I am heading to Exmoor for the first time since I was last there in 1977 — and as the train pulls into Tiverton Parkway station my childhood rises back up at me like ground rush.
We head north and pass Ravenswood, the gothic building where I spent six years of my life when it was still a prep school. And suddenly I am back on the same road we’d take on Thursdays, in a van heading up to a farm on the moor’s edge. Back then, 43 years ago, a shaggy-haired farmer’s boy called Kevin would lead us out hacking on rough ponies across the heather and marshes.
In winter months, mists and rain hugged the pagan landscape, and even in summer, curtains of cloud swept across the gorse and granite. As we rode, our guide would tell us ghost stories about phantom riders, about Jack-o’-lanterns — the souls of dead, unbaptised children that lured you towards boggy drownings — and then there was the Hairy Hand, a disembodied thing that lurked on remote moors, waiting to leap on lonely dog walkers.
The cold mists of winter were more of a threat than wild rides and Kevin was clearly superstitious about getting lost in them. ‘Bain’t right to stay out in this yer crewdling. Time uz get off the moor or we’ll get the chillbladders!’ Which was to say, it was time to get out of the cold and go home.
At other times, Kevin would boast about his drinking escapades. ‘I was sham’fered up and puggle ’eaded,’ — which was to say he had got drunk on cider. He boasted about his sexual conquests with ‘trapers’ and ‘rubbacrocks’ — as he called the young women he met at barn dances and cinemas — and the ‘purty lil’ maid’ who took his fancy most. He had a repertoire of dirty ballads and these he frequently roared out:
She was so pretty and only sixteen,
When I ups and I shows ’er my threshing machine,
I ’ad her, I ’ad her, I ’ad her I ’ay
I ’ad her by night and I ’ad her by day,
And I ups and I shows ’er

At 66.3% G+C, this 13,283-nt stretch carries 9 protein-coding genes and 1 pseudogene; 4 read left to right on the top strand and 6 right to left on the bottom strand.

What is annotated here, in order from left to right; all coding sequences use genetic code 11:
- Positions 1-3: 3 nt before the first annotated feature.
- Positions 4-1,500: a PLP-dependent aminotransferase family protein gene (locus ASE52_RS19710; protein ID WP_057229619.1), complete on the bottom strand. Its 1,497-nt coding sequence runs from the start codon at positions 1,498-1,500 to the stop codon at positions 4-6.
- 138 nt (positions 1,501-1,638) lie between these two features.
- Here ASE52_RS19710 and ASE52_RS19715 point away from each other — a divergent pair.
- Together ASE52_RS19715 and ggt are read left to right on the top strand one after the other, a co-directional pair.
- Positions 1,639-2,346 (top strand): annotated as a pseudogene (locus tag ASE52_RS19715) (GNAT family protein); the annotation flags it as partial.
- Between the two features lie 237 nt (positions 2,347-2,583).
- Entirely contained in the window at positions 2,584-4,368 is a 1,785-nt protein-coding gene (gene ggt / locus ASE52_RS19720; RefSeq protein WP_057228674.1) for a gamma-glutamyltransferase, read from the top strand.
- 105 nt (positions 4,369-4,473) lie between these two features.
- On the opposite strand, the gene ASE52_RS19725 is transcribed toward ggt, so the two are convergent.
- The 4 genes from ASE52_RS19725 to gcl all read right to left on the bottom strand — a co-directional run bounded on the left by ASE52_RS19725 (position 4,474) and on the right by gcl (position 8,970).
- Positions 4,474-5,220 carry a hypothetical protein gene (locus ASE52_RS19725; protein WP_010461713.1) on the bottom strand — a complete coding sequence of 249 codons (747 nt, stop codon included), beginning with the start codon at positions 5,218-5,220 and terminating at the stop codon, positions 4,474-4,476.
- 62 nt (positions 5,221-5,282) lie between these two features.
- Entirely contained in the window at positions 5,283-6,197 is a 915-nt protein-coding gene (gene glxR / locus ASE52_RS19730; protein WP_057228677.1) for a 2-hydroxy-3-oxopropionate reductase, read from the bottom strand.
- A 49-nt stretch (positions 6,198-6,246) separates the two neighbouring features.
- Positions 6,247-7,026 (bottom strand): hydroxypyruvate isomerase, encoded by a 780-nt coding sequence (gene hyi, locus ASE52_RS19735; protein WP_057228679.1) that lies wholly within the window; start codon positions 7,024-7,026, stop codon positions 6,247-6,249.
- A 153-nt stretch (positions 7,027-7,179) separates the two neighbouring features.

The West Country Way.
As we improved in the saddle our rides became ever more reckless. We’d sometimes take the saddles off and go bareback, or turn backwards, or cut withies that we’d throw like spears.
With a whoop Kevin would shorten the reins and we were off galloping across the hills. We occasionally took a fall but the heather and peat were soft to land on and we were excited — as thrilled as when we were blooded for the first time at the end of a hunt and carried away the fox’s brush to preserve in methylated spirits. In my mind those happy memories always remind me of the images of photographer James Ravilious.
One Thursday while out with Kevin, we saw across the heather a green Ford Cortina, parked some way off the lonely road. We approached to investigate and as we got closer, Kevin exclaimed that the windows were all ‘smeeched up’, and by that he meant all steamed up.
The car was rocking from side to side. When it became clear what was happening, Kevin ululated like an Apache and cantered in circles around the Cortina, with us behind him making similar caterwauling noises. From inside the car we now saw that there was a woman in the back seat with a blonde perm and exposed breasts. She was struggling to get up from under a red-faced, bald–headed man and both of them were in what looked like a panic.
‘Woo! Woo! Woo! Woo!’ we all whooped as we cantered in circles around the lovers in their car. The man looked shocked and then very angry as he clambered off his mistress and then opened the door and stumbled out with his trousers half down around his ankles. He shook his fist at us and shouted but we just kept riding around and around him as he yelled, until he got back into the Ford Cortina and they drove off.
Back at Ravenswood after that day on the moors and still in my riding clothes, I went straight into a science lesson to see a locust being dissected.
With the smell of horse sweat and shit and the steam rising off my sleet-wetted jeans I thought about the day. I had witnessed something that was entirely new. I wondered how many such affairs were conducted in the backs of cars on the misty moors as the Hairy Hand lurked, lying in wait to pounce.
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